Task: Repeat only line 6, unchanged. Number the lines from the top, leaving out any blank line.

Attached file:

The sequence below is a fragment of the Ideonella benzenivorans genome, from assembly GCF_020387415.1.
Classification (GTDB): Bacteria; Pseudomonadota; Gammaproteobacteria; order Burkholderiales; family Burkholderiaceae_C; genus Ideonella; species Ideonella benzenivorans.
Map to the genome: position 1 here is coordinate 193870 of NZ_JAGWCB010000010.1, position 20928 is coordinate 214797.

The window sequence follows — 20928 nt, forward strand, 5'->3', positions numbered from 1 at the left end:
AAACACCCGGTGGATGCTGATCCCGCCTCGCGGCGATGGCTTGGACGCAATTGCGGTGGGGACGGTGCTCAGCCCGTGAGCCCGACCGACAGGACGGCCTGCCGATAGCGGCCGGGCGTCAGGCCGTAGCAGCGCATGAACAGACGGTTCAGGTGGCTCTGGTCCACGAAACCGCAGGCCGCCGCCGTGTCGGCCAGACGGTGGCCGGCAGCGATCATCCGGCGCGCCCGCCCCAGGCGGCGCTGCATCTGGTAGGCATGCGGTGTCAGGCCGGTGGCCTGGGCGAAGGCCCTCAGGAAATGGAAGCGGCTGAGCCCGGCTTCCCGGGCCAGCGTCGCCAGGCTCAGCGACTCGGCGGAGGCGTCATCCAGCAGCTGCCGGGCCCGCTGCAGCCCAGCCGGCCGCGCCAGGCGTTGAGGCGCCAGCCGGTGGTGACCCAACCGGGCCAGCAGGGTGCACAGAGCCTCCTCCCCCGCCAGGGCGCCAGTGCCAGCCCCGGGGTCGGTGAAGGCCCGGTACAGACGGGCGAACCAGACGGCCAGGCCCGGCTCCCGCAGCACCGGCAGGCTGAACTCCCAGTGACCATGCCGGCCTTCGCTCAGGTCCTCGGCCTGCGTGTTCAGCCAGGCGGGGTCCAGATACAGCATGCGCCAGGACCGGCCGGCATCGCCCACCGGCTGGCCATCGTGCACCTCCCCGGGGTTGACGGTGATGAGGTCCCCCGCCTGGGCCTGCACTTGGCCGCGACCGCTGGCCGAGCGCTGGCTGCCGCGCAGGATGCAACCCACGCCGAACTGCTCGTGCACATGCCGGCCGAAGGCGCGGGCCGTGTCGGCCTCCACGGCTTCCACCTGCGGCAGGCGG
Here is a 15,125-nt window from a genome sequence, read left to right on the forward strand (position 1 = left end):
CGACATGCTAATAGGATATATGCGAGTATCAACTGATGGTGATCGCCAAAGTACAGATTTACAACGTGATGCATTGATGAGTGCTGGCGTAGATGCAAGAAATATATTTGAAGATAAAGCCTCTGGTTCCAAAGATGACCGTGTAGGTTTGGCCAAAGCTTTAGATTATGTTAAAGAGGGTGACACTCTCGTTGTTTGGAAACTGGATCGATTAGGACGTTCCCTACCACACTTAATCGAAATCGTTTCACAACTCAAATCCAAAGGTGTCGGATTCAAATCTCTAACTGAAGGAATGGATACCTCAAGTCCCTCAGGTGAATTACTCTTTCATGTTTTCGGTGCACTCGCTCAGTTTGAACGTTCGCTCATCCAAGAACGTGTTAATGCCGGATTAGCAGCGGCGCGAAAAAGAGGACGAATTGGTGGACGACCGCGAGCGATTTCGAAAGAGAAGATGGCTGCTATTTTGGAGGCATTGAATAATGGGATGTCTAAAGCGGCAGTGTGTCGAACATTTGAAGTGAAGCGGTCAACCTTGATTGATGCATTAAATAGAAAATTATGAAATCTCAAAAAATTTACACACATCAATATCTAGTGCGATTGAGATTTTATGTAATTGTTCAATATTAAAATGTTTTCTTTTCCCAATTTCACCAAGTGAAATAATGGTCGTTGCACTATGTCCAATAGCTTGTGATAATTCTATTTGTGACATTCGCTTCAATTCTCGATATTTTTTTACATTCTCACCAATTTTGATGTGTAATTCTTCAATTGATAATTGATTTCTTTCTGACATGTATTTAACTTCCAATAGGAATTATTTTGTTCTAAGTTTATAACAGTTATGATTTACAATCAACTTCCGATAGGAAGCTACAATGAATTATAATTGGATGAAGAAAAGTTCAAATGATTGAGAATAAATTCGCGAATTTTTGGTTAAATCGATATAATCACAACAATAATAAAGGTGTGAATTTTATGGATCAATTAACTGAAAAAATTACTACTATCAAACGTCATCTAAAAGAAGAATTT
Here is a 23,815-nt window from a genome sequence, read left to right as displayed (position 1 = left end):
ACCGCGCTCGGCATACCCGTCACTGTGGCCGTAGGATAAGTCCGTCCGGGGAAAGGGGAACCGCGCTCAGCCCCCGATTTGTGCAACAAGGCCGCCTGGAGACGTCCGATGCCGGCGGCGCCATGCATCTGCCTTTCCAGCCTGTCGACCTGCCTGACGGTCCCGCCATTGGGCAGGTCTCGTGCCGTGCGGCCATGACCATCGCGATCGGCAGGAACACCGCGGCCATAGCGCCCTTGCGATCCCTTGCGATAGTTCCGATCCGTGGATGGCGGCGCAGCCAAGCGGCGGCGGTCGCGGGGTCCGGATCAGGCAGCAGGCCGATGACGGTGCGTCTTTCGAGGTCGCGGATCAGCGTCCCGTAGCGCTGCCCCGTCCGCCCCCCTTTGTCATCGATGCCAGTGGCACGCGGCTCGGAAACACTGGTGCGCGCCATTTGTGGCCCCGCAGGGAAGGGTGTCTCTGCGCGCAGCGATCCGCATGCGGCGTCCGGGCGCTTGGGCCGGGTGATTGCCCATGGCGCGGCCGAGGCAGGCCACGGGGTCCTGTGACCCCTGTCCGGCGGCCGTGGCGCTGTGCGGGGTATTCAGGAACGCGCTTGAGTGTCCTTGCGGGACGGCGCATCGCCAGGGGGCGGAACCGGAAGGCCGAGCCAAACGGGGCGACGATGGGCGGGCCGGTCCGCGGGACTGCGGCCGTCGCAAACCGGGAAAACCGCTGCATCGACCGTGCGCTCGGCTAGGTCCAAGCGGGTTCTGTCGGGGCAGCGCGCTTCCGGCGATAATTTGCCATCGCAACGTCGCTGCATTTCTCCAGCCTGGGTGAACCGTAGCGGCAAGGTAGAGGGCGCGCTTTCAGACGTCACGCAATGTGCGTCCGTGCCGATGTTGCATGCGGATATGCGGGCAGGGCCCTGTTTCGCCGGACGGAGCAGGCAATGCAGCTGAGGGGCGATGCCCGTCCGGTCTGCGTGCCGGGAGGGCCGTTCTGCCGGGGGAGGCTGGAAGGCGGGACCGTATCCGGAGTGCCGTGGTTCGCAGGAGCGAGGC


Here is a 15,125-nt window from a genome sequence, read left to right on the forward strand (position 1 = left end):